Premier Christy Clark chats with Chief Roger William

Aboriginal artifacts project aims for reconciliation

Premier Christy Clark offers economic development, restores Bella Coola ferry service, some leaders not impressed

The B.C. government is providing $2 million to the Royal B.C. Museum to continue its aboriginal artifact recovery project, as part of its reconciliation efforts with more than 200 communities.

Premier Christy Clark made the announcement at the B.C. cabinet’s third annual meeting with aboriginal leaders around the province, known as the “All Chiefs,” held this week in Vancouver.

Ceremonial objects have been returned to the Huu-ay-aht Nation near Bamfield, Heiltsuk Nation at Bella Bella and the Tla’amin Nation near Powell River.

An animal-shaped stone club and other objects were returned to Tla’amin from the museum last week, under the terms of the self-government treaty that took effect in April. Museum curator Jack Lohman is heading the project to locate and return objects and human remains from collections and museums around the world.

“We want to use every diplomatic effort that we can through my office,” Clark said. “We want to use Dr. Lohman’s incredible knowledge of international law and repatriation of objects to make sure that we do it right, and we do it quickly.”

The All Chiefs meeting was set up in 2014, in the wake of the Supreme Court of Canada decision to recognize aboriginal title of the Tsilhqot’in Nation to the Nemiah Valley. Clark delivered a formal apology in the legislature in October 2014 for the hanging of six Tsilhqot’in war chiefs in 1864, after 14 colonial roadbuilders were killed in what became known as the Chilcotin War or the Bute Inlet massacre.

Clark also announced the restoration of direct ferry service from Vancouver Island to Bella Coola, a $2.5 million contribution to the B.C. Assembly of First Nations for regional economic development plans and $250,000 to support the Moose Hide Campaign to protect aboriginal women and girls from violence.

Clark and Aboriginal Relations Minister John Rustad faced criticism. Grand Chief Stewart Phillip of the Union of B.C. Indian Chiefs followed Rustad’s speech with his own, panning the Clark government’s efforts and saying aboriginal people were treated better by former premier Gordon Campbell.

The UBCIC was formed in 1969 to oppose assimilation of aboriginal communities in Canada, proposed by former prime minister Pierre Trudeau then-Indian Affairs Minister Jean Chrétien. As its leader, Phillip has become a constant critic of both the federal and provincial governments, leading protests against energy projects and the Site C dam.

Judith Sayers, a law professor at UBC and former chief of the Hupacasath First Nation at Port Alberni, posted a blog dismissing Clark’s announcements as “smokescreens” to obscure the acknowledgement of aboriginal title to the majority of B.C. where no treaties have been signed.

“The bigger issue of disturbing burial sites for development, either on Crown lands or private lands that still have aboriginal title on them, remains unresolved,” Sayers wrote.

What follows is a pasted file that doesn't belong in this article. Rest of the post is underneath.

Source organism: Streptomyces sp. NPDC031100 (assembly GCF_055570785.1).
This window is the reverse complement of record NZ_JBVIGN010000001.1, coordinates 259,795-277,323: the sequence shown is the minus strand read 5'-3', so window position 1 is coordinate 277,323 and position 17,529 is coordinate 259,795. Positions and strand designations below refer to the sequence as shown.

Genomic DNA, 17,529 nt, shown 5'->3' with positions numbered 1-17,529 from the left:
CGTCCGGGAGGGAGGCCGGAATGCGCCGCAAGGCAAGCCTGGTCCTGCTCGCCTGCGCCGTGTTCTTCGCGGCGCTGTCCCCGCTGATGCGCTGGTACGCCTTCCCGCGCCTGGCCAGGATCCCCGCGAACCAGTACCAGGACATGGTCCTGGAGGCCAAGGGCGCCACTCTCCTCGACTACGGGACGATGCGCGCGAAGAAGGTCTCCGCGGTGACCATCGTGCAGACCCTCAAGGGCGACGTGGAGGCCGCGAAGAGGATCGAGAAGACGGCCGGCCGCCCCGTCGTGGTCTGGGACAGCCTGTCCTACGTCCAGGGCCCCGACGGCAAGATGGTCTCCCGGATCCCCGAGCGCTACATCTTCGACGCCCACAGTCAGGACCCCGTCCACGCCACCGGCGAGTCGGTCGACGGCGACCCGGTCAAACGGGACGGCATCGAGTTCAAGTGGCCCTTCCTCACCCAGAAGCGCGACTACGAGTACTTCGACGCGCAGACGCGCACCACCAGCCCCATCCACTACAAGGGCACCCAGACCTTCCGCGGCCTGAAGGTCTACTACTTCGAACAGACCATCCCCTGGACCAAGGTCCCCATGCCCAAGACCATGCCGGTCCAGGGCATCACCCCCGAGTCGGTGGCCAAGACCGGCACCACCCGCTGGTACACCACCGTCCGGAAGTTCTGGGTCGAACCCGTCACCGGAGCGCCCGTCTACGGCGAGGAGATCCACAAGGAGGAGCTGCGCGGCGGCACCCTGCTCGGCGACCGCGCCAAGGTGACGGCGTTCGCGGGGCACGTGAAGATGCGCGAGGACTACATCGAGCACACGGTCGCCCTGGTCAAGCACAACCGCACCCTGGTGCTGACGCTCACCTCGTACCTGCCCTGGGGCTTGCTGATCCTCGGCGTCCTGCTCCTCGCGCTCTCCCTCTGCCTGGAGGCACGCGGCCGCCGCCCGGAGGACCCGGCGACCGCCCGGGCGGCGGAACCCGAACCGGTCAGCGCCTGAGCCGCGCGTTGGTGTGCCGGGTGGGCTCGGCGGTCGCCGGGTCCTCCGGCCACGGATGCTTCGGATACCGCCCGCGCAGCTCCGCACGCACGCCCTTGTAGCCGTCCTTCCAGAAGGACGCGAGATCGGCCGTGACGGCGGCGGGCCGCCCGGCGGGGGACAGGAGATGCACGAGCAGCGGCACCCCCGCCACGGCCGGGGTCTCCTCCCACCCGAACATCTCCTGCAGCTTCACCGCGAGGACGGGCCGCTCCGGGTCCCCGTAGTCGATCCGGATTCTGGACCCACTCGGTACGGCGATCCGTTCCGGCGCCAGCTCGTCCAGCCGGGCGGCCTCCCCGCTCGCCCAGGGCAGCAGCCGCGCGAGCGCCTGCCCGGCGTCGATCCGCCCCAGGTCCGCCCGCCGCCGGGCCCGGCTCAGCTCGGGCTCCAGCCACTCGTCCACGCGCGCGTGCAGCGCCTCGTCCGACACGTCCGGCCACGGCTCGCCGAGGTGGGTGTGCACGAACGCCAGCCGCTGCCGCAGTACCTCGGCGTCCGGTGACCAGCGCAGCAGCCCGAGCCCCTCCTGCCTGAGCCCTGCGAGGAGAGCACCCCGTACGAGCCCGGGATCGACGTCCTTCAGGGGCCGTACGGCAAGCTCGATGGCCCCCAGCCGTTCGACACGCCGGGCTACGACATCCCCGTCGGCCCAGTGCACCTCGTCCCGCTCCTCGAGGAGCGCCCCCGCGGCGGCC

Just Posted

Nanaimo SAR, first responders execute rope rescue in Cassidy area

Person said to have fallen down an embankment in area of Riverbend Road

Candidates hit the campaign trail as Nanaimo-Ladysmith byelection called

Trudeau announces that voters will go to the polls May 6

North Cowichan appeals new permit for expansion at Chemainus composting facility

Province allows composting facility to expand processing

Editorial: Low water levels on Vancouver Island worrying

This is the time of year when our lakes are usually filled to capacity and beyond

Meet the Ladysmith ambassador candidates

Seven enrolled in this year’s leadership program

Mueller finds no Trump collusion, leaves obstruction open

But while Mueller fully ruled out criminal collusion, he was more circumspect on presidential obstruction of justice

Vancouver Island shores will not rock in 2019

Atomique Productions announce Rock the Shores festival will not return in 2019, future is uncertain

Woman wants Tofino to get a nude beach

“They may enjoy a surf and then walk around naked and just be free.”

New Coast Guard ship crashes into breakwater in Victoria

‘It is fairly unprecedented that it would happen’

Ice climbers scale Canada’s tallest waterfall on Vancouver Island

Ice climbers Chris Jensen, Will Gadd and Peter Hoang made history

Sparks fly as SUV speeds wrong way down Highway 1 trying to flee RCMP

Captured on video, the vehicle headed westbound against oncoming traffic before crashing

Fundraising campaign launched for man caught in SilverStar avalanche

In only two days, the GoFundMe surpassed its $15,000 goal

B.C. doctor fined $5,000 for accessing records of woman pregnant with his child

Doctor admits to accessing records of the woman carrying his child

Video service to compete with Netflix, Amazon expected from Apple on Monday

The iPhone has long been Apple’s marquee product and main money maker, but sales are starting to decline

Most Read